Oregon Bankruptcy Exemptions 2020

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Written by Upsolve Team.  
Updated February 23, 2020

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Summary

It's important to understand what the exemptions for Oregon are and how they're most often used in a bankruptcy case.

How Do Exemptions Work?

When you file for Chapter 7 bankruptcy, one of the biggest questions is whether or not you will be able to keep your property.

That depends on which property exemptions you can use on your bankruptcy forms. They are called exemptions because they “exempt” -- or “excuse” -- certain property from being taken. In most cases, exemptions protect most day-to-day items that you own, unless you have expensive property like a house or a car.

Certain exemptions protect entire categories of property like retirements accounts, regardless of value. Other exemptions only protect specific property like a vehicle up to a certain value.

If you're looking for a deep understanding of bankruptcy exemptions, read this article.

Does Oregon allow federal exemptions?

Oregon allows the use of federal exemptions.

Every state has its own set of property exemptions. And some states also allow you choose between their exemptions and a set of federal bankruptcy exemptions. When they do, they will generally let you to choose the system that is the best fit for you. Although some states allow you to use the federal bankruptcy exemptions, others do not.

Federal Exemptions

11 U.S.C. § 522(d)(2)

Most people use 11 U.S.C. § 522(d)(2) to cover motor vehicle (one). For single debtors filing, it has a coverage limit of $4,000. This exemption has a limit to the number of assets it can cover.

11 U.S.C. § 522(d)(4)

Most people use 11 U.S.C. § 522(d)(4) to cover jewelry. For single debtors filing, it has a coverage limit of $1,700.

11 U.S.C. § 522(d)(3)

Most people use 11 U.S.C. § 522(d)(3) to cover household goods, one computer, tv, vcr, and radio, electronics, antiques, books, musical instruments, clothes, wedding rings, non-farm animals. max $625 per item.. For single debtors filing, it has a coverage limit of $13,400.

11 U.S.C. § 522(d)(9)

Most people use 11 U.S.C. § 522(d)(9) to cover healthaids. For single debtors filing, it has no coverage limit.

11 U.S.C. § 522(n)

Most people use 11 U.S.C. § 522(n) to cover iras or roth iras. For single debtors filing, it has a coverage limit of $1,362,800.

11 U.S.C. § 522(d)(10); 11 U.S.C. § 522(d)(12)

Most people use 11 U.S.C. § 522(d)(10); 11 U.S.C. § 522(d)(12) to cover retirement or pension accounts (incl. 401(k)s, 403(b)s, profit-sharing and money purchase plans, sep and simple iras, and defined benefit plans). For single debtors filing, it has no coverage limit.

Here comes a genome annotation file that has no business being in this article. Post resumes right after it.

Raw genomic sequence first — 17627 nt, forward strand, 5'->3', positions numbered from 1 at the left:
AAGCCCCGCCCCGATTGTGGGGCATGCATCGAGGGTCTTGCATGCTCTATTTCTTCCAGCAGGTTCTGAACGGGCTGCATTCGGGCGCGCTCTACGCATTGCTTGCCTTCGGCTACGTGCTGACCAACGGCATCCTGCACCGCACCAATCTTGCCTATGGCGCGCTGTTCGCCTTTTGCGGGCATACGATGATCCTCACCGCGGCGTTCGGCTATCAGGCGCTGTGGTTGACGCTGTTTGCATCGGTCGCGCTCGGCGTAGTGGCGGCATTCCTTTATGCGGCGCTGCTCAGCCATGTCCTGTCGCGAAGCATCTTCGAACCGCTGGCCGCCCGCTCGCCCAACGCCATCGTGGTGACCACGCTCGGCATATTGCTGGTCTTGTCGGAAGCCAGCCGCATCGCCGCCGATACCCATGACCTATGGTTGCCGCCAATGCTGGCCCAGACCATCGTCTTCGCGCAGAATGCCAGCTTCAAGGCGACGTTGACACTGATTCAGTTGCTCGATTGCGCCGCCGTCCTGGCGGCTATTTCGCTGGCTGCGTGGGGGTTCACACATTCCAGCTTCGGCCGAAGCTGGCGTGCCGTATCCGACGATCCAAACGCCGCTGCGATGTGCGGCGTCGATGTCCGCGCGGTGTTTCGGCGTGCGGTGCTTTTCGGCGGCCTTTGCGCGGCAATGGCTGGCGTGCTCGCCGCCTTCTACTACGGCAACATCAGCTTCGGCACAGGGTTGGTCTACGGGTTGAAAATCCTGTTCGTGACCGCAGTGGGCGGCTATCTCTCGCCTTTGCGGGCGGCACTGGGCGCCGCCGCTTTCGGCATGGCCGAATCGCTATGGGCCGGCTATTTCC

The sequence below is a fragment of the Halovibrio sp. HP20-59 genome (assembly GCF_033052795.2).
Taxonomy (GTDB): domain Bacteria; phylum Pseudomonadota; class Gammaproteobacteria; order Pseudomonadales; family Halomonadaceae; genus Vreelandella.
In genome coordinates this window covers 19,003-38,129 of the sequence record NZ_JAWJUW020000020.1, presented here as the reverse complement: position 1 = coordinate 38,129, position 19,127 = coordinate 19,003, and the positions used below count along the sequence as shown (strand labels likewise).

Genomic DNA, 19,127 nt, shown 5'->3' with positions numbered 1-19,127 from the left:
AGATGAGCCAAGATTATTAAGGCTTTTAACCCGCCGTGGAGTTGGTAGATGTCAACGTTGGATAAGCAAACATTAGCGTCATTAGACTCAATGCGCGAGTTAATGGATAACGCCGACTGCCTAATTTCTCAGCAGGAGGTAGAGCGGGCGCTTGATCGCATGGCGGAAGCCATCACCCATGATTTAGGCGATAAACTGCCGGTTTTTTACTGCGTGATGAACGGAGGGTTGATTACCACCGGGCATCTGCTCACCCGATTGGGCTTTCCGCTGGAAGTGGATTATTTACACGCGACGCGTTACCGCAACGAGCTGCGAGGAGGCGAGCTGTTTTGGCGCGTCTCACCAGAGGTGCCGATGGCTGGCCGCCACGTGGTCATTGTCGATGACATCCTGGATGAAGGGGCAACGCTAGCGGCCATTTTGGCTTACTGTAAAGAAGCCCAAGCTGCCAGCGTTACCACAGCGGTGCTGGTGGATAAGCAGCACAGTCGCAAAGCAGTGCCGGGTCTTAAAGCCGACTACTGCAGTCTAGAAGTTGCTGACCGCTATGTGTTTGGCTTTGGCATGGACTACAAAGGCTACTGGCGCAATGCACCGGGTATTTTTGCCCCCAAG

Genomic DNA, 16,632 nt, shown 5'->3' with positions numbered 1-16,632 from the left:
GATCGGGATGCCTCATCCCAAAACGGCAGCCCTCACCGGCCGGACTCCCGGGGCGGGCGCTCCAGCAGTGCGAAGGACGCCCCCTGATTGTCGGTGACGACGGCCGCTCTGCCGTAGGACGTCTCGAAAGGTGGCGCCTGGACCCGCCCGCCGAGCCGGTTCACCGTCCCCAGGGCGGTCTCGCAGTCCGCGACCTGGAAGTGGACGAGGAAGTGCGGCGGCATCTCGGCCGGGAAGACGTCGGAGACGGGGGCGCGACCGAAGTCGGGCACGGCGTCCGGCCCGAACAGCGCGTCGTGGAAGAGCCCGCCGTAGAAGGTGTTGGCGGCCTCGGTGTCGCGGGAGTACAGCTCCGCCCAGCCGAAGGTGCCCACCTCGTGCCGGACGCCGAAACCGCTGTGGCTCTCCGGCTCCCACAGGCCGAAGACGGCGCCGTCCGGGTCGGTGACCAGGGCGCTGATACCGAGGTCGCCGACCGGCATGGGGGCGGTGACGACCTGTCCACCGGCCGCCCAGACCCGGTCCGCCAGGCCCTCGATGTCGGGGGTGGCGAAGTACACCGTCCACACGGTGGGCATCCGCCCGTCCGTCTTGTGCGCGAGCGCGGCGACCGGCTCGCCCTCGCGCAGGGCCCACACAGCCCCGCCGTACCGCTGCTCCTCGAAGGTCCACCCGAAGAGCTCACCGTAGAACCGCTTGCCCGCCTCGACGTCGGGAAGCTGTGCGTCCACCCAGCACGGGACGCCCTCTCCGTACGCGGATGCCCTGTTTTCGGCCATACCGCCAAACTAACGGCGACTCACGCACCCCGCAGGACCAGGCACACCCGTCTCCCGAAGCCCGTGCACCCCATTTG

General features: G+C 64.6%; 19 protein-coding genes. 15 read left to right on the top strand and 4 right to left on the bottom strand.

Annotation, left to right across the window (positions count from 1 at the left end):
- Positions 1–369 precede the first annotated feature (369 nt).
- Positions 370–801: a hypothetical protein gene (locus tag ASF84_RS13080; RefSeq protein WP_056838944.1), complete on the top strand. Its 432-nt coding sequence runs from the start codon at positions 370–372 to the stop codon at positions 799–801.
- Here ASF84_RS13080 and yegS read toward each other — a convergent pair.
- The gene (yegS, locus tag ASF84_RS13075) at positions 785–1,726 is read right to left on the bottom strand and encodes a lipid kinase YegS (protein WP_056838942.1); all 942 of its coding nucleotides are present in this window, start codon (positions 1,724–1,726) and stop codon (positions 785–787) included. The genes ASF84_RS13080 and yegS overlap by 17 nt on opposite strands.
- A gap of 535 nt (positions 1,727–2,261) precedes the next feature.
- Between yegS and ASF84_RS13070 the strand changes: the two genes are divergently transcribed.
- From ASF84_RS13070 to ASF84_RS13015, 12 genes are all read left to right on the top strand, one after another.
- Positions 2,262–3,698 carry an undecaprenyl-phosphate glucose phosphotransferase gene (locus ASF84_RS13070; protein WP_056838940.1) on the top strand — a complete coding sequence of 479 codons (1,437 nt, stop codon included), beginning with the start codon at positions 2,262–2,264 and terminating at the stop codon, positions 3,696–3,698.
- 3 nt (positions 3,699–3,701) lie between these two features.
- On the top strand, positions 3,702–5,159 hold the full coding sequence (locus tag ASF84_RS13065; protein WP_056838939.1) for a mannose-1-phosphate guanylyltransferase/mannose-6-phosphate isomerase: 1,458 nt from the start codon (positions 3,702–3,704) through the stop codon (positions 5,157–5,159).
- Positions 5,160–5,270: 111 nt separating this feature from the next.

11 U.S.C. § 522(d)(10)(D)

Most people use 11 U.S.C. § 522(d)(10)(D) to cover family support (alimony & child support). For single debtors filing, it has no coverage limit.

11 U.S.C. § 522(d)(10)(A)

Most people use 11 U.S.C. § 522(d)(10)(A) to cover social security, unemployment compensation, local public assistance benefit. For single debtors filing, it has no coverage limit.

11 U.S.C. § 522(d)(10)(B)

Most people use 11 U.S.C. § 522(d)(10)(B) to cover veterans' benefits, disability, illness, or unemployment benefit. For single debtors filing, it has no coverage limit.

11 U.S.C. 522(d)(11)(A)

Most people use 11 U.S.C. 522(d)(11)(A) to cover crime victim's compensation . For single debtors filing, it has no coverage limit.

11 U.S.C. 522(d)(11)(B)

Most people use 11 U.S.C. 522(d)(11)(B) to cover wrongful death award for person you relied on for support. For single debtors filing, it has no coverage limit.

11 U.S.C. 522(d)(11)(D)

Most people use 11 U.S.C. 522(d)(11)(D) to cover personal injury compensation, not incl. pain and suffering. For single debtors filing, it has a coverage limit of $25,150.

11 U.S.C. 522(d)(11)(E)

Most people use 11 U.S.C. 522(d)(11)(E) to cover loss of future earnings compensation. For single debtors filing, it has no coverage limit.

11 U.S.C. § 522(d)(7)

Most people use 11 U.S.C. § 522(d)(7) to cover unmatured life insurance policies. For single debtors filing, it has no coverage limit.

11 U.S.C. § 522(d)(11)(C)

Most people use 11 U.S.C. § 522(d)(11)(C) to cover life insurance payments for a person you depended on, which you need for support are both fully exempt. For single debtors filing, it has no coverage limit.

11 U.S.C. § 522(d)(7), 11 U.S.C. § 522(d)(8)

Most people use 11 U.S.C. § 522(d)(7), 11 U.S.C. § 522(d)(8) to cover whole life insurance policy's surrender value. For single debtors filing, it has a coverage limit of $13,400.

11 U.S.C. § 522(d)(6)

Most people use 11 U.S.C. § 522(d)(6) to cover tools of trade. For single debtors filing, it has a coverage limit of $2,525.

11 U.S.C. § 522(d)(5)

Most people use 11 U.S.C. § 522(d)(5) to cover wildcard. For single debtors filing, it has a coverage limit of $13,900.

Oregon Exemptions F.A.Q.

Bankruptcy exemptions protect the equity in certain property. Property that is exempt cannot be used to pay debts. Therefore, a debtor is permitted to keep all exempt property. If you have more questions about exemptions, check out this article.

Many people in Oregon choose to use the federal exemptions instead of Oregon exemptions. We have listed the federal exemptions below.

For expanded descriptions, go to the exemption page for Oregon. Below are common questions people have about assets and exemptions:

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